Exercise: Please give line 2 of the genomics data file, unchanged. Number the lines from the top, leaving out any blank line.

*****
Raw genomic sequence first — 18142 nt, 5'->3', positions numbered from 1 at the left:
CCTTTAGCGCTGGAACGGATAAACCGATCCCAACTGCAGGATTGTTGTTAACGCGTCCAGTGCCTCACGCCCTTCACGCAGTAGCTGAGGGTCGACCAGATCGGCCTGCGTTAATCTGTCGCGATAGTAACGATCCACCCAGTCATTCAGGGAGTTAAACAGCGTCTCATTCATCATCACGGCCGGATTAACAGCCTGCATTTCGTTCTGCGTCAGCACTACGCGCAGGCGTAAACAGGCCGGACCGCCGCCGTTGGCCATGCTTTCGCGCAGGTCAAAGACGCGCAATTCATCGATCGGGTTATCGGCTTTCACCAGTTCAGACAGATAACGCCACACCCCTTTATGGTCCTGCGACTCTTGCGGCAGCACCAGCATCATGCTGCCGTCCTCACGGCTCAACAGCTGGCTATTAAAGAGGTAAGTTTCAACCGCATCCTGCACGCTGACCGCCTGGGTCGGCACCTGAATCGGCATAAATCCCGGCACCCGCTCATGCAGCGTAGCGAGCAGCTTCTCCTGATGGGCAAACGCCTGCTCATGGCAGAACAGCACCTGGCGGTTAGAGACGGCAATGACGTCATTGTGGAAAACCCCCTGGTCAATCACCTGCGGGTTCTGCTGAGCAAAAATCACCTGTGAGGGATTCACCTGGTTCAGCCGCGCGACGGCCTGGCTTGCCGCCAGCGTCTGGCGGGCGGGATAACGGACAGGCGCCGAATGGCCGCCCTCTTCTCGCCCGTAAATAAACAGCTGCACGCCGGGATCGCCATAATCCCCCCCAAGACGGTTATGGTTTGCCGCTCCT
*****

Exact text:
CCTTTAGCGCTGGAACGGATAAACCGATCCCAACTGCAGGATTGTTGTTAACGCGTCCAGTGCCTCACGCCCTTCACGCAGTAGCTGAGGGTCGACCAGATCGGCCTGCGTTAATCTGTCGCGATAGTAACGATCCACCCAGTCATTCAGGGAGTTAAACAGCGTCTCATTCATCATCACGGCCGGATTAACAGCCTGCATTTCGTTCTGCGTCAGCACTACGCGCAGGCGTAAACAGGCCGGACCGCCGCCGTTGGCCATGCTTTCGCGCAGGTCAAAGACGCGCAATTCATCGATCGGGTTATCGGCTTTCACCAGTTCAGACAGATAACGCCACACCCCTTTATGGTCCTGCGACTCTTGCGGCAGCACCAGCATCATGCTGCCGTCCTCACGGCTCAACAGCTGGCTATTAAAGAGGTAAGTTTCAACCGCATCCTGCACGCTGACCGCCTGGGTCGGCACCTGAATCGGCATAAATCCCGGCACCCGCTCATGCAGCGTAGCGAGCAGCTTCTCCTGATGGGCAAACGCCTGCTCATGGCAGAACAGCACCTGGCGGTTAGAGACGGCAATGACGTCATTGTGGAAAACCCCCTGGTCAATCACCTGCGGGTTCTGCTGAGCAAAAATCACCTGTGAGGGATTCACCTGGTTCAGCCGCGCGACGGCCTGGCTTGCCGCCAGCGTCTGGCGGGCGGGATAACGGACAGGCGCCGAATGGCCGCCCTCTTCTCGCCCGTAAATAAACAGCTGCACGCCGGGATCGCCATAATCCCCCCCAAGACGGTTATGGTTTGCCGCTCCT